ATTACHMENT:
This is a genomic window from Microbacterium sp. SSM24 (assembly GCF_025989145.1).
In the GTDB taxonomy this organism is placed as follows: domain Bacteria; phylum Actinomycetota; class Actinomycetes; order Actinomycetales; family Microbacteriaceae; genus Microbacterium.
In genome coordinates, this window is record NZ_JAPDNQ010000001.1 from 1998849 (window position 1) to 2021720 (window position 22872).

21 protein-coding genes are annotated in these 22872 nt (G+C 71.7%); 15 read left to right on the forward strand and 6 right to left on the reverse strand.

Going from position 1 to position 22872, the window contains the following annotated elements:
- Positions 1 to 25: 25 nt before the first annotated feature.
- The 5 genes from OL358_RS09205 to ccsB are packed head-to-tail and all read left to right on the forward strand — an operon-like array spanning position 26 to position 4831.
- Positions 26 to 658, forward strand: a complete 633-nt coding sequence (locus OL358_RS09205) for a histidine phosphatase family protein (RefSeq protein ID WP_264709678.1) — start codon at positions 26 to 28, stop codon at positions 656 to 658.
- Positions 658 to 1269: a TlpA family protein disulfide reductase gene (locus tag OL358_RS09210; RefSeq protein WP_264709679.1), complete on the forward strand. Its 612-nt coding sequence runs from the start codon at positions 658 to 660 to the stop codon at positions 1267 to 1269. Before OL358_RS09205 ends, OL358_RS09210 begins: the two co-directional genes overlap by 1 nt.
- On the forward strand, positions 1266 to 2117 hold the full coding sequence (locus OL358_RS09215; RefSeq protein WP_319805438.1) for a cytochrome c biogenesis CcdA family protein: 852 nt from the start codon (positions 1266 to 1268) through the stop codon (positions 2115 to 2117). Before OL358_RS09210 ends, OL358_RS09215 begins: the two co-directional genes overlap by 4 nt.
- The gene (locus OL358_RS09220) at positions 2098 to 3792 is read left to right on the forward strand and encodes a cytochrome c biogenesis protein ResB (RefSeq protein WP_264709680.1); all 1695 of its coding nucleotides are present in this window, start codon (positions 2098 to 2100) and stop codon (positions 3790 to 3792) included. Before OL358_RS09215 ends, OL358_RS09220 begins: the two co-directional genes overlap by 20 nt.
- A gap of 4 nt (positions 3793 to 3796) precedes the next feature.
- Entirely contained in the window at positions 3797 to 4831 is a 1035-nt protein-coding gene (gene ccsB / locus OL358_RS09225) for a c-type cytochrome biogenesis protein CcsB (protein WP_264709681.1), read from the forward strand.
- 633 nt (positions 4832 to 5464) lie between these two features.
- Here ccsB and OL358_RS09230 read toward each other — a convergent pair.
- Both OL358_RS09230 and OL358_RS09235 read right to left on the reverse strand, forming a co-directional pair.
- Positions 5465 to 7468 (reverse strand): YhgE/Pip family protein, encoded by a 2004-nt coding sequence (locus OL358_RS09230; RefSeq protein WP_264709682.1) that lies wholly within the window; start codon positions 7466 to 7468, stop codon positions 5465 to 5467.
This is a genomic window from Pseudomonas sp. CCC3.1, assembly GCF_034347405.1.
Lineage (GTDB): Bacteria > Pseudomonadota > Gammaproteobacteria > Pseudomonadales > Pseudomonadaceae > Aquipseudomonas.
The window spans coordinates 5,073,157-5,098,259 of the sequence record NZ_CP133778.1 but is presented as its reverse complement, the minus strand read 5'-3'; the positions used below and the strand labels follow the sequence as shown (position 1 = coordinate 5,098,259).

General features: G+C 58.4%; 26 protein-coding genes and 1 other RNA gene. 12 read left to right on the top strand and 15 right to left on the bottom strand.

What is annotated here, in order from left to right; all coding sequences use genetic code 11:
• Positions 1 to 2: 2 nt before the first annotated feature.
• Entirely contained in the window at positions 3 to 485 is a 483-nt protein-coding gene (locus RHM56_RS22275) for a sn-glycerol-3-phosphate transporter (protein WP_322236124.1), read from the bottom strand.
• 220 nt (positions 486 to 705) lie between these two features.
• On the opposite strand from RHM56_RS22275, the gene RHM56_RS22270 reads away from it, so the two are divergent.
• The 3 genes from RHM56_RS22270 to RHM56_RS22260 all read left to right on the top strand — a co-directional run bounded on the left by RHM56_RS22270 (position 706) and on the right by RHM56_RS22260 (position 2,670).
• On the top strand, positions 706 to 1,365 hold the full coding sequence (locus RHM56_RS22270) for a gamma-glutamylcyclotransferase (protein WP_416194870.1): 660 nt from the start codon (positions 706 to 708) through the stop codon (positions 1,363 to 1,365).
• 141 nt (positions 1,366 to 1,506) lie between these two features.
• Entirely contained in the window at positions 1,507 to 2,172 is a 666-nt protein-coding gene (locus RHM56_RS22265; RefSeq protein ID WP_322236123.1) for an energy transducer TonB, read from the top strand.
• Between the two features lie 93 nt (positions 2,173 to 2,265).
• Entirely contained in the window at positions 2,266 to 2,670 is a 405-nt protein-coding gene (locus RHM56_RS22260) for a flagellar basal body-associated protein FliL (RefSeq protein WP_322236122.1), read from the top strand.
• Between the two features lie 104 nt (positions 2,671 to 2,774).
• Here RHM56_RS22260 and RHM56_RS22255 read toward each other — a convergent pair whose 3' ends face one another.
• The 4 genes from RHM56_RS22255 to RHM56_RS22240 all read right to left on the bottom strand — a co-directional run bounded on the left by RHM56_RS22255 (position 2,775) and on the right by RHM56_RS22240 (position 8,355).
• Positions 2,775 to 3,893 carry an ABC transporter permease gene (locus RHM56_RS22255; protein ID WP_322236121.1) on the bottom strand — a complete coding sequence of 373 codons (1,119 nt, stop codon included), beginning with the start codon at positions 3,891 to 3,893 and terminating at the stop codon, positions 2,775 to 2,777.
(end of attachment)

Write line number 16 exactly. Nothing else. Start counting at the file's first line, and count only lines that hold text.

- Both OL358_RS09230 and OL358_RS09235 read right to left on the reverse strand, forming a co-directional pair.